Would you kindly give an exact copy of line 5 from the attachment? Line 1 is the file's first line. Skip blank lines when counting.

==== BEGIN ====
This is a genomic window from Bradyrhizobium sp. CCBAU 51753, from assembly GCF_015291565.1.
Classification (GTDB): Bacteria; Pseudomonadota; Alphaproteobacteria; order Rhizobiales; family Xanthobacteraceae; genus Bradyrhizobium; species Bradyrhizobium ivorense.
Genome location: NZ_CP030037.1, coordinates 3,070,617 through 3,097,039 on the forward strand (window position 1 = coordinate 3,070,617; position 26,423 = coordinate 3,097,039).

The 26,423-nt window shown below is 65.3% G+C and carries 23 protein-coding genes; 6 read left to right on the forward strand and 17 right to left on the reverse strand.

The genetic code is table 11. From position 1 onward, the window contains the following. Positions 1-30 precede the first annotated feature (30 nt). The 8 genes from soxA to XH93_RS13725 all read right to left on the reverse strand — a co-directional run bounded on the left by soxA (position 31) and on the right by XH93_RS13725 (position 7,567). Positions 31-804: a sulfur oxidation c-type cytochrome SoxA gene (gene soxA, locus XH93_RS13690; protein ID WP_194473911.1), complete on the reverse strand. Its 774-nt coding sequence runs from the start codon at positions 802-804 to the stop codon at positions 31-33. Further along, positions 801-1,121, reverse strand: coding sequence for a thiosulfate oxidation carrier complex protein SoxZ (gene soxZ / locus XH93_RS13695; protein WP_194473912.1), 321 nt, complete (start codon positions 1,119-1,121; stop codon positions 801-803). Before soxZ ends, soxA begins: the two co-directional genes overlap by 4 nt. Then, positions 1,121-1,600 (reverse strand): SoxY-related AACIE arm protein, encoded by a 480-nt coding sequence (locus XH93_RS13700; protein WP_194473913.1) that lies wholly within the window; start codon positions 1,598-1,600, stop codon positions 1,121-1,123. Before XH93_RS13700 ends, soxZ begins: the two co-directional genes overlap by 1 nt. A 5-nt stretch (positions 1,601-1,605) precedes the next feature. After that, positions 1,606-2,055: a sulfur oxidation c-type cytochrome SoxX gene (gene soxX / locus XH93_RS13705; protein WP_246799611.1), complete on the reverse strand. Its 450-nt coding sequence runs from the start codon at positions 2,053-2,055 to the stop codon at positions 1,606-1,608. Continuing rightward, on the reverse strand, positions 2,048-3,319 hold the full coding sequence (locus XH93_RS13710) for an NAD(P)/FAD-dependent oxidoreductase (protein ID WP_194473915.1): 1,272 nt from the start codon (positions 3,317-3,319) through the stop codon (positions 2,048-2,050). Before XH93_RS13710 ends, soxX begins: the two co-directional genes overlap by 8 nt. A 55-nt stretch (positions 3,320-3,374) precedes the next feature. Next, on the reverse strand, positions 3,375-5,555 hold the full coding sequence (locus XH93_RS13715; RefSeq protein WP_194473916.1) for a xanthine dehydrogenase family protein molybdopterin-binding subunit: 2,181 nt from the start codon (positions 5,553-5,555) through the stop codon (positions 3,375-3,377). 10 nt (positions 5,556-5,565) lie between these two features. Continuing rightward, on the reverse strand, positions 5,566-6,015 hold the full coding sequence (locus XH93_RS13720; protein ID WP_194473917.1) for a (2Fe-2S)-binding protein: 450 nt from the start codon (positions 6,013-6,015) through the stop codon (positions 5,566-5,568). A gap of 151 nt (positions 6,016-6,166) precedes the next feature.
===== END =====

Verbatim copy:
The genetic code is table 11. From position 1 onward, the window contains the following. Positions 1-30 precede the first annotated feature (30 nt). The 8 genes from soxA to XH93_RS13725 all read right to left on the reverse strand — a co-directional run bounded on the left by soxA (position 31) and on the right by XH93_RS13725 (position 7,567). Positions 31-804: a sulfur oxidation c-type cytochrome SoxA gene (gene soxA, locus XH93_RS13690; protein ID WP_194473911.1), complete on the reverse strand. Its 774-nt coding sequence runs from the start codon at positions 802-804 to the stop codon at positions 31-33. Further along, positions 801-1,121, reverse strand: coding sequence for a thiosulfate oxidation carrier complex protein SoxZ (gene soxZ / locus XH93_RS13695; protein WP_194473912.1), 321 nt, complete (start codon positions 1,119-1,121; stop codon positions 801-803). Before soxZ ends, soxA begins: the two co-directional genes overlap by 4 nt. Then, positions 1,121-1,600 (reverse strand): SoxY-related AACIE arm protein, encoded by a 480-nt coding sequence (locus XH93_RS13700; protein WP_194473913.1) that lies wholly within the window; start codon positions 1,598-1,600, stop codon positions 1,121-1,123. Before XH93_RS13700 ends, soxZ begins: the two co-directional genes overlap by 1 nt. A 5-nt stretch (positions 1,601-1,605) precedes the next feature. After that, positions 1,606-2,055: a sulfur oxidation c-type cytochrome SoxX gene (gene soxX / locus XH93_RS13705; protein WP_246799611.1), complete on the reverse strand. Its 450-nt coding sequence runs from the start codon at positions 2,053-2,055 to the stop codon at positions 1,606-1,608. Continuing rightward, on the reverse strand, positions 2,048-3,319 hold the full coding sequence (locus XH93_RS13710) for an NAD(P)/FAD-dependent oxidoreductase (protein ID WP_194473915.1): 1,272 nt from the start codon (positions 3,317-3,319) through the stop codon (positions 2,048-2,050). Before XH93_RS13710 ends, soxX begins: the two co-directional genes overlap by 8 nt. A 55-nt stretch (positions 3,320-3,374) precedes the next feature. Next, on the reverse strand, positions 3,375-5,555 hold the full coding sequence (locus XH93_RS13715; RefSeq protein WP_194473916.1) for a xanthine dehydrogenase family protein molybdopterin-binding subunit: 2,181 nt from the start codon (positions 5,553-5,555) through the stop codon (positions 3,375-3,377). 10 nt (positions 5,556-5,565) lie between these two features. Continuing rightward, on the reverse strand, positions 5,566-6,015 hold the full coding sequence (locus XH93_RS13720; protein ID WP_194473917.1) for a (2Fe-2S)-binding protein: 450 nt from the start codon (positions 6,013-6,015) through the stop codon (positions 5,566-5,568). A gap of 151 nt (positions 6,016-6,166) precedes the next feature.